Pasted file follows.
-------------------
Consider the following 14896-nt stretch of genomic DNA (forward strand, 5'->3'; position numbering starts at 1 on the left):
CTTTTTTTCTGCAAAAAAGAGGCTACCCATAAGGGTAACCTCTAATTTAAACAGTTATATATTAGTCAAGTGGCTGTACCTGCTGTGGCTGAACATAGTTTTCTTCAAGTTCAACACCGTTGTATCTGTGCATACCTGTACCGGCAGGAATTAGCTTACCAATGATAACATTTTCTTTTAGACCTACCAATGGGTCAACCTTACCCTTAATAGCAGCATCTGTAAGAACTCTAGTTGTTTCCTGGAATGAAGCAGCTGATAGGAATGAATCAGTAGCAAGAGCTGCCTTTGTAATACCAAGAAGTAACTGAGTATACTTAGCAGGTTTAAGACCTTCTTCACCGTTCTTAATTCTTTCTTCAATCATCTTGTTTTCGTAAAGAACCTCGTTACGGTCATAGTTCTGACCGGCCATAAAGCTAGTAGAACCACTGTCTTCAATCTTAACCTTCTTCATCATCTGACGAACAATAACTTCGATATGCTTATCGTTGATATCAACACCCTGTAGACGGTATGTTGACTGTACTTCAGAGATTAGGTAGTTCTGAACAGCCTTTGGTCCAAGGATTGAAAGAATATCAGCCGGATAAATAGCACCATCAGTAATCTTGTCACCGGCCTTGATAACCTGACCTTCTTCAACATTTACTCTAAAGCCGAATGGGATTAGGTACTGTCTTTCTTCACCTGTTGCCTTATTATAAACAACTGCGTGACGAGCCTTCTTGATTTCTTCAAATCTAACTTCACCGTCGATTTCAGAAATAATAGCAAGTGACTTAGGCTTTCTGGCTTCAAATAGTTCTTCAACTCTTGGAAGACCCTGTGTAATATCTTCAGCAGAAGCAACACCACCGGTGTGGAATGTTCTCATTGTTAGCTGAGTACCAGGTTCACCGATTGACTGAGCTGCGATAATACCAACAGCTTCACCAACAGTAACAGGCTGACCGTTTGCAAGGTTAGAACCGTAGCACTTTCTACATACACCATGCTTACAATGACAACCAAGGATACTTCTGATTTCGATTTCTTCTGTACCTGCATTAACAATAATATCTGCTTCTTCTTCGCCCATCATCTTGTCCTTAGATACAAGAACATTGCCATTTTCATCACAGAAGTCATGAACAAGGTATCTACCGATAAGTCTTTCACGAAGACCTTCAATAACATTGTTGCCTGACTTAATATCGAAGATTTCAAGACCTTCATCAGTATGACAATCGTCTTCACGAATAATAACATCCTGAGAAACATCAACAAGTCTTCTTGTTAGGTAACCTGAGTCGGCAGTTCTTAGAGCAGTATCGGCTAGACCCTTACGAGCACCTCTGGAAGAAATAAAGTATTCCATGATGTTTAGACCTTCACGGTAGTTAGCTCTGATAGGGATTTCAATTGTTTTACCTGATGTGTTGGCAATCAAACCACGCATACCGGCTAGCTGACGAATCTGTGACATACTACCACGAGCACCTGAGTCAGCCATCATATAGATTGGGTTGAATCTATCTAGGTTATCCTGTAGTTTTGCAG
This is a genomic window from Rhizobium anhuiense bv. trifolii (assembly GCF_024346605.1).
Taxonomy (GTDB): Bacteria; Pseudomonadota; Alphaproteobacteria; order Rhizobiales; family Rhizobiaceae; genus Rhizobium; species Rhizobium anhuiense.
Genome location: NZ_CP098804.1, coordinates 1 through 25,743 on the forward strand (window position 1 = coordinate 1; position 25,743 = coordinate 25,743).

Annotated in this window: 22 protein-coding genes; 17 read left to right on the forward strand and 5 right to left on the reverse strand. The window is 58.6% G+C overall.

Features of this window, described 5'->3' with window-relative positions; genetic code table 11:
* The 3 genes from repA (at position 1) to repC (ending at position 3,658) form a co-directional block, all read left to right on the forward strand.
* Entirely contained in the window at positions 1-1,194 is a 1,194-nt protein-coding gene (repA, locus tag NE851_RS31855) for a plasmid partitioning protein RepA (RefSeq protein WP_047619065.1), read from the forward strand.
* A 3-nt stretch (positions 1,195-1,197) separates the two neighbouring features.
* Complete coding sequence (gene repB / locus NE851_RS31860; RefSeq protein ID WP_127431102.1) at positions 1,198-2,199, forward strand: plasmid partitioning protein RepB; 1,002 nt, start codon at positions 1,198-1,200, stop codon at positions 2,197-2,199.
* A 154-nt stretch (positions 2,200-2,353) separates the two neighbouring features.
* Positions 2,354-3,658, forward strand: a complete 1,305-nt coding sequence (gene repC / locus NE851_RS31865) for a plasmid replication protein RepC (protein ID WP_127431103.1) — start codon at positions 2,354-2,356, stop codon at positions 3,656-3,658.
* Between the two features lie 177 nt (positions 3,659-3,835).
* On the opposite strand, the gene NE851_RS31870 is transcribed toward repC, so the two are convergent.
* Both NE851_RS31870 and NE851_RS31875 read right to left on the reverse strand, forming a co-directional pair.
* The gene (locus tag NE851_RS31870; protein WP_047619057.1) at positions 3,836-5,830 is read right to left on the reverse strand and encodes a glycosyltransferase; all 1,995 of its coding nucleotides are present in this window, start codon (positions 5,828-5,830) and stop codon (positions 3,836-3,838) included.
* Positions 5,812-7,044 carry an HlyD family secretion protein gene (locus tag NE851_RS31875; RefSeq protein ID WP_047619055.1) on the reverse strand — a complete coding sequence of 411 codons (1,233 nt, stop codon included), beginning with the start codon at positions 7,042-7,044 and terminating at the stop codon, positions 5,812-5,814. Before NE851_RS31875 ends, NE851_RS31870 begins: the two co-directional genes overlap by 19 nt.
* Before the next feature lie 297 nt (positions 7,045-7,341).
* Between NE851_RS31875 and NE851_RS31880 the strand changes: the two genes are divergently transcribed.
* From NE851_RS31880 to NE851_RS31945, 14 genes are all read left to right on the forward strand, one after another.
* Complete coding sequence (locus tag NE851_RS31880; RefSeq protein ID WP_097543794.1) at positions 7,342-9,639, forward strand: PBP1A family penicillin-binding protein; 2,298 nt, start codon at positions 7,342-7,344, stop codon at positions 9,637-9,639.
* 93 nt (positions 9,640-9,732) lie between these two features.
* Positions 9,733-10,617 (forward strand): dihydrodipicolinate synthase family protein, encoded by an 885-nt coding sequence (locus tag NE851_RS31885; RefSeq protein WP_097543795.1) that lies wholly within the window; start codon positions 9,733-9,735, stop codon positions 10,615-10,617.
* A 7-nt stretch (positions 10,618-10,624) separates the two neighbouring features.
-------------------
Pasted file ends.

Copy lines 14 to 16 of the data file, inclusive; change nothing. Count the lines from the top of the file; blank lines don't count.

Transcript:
* Between the two features lie 177 nt (positions 3,659-3,835).
* On the opposite strand, the gene NE851_RS31870 is transcribed toward repC, so the two are convergent.
* Both NE851_RS31870 and NE851_RS31875 read right to left on the reverse strand, forming a co-directional pair.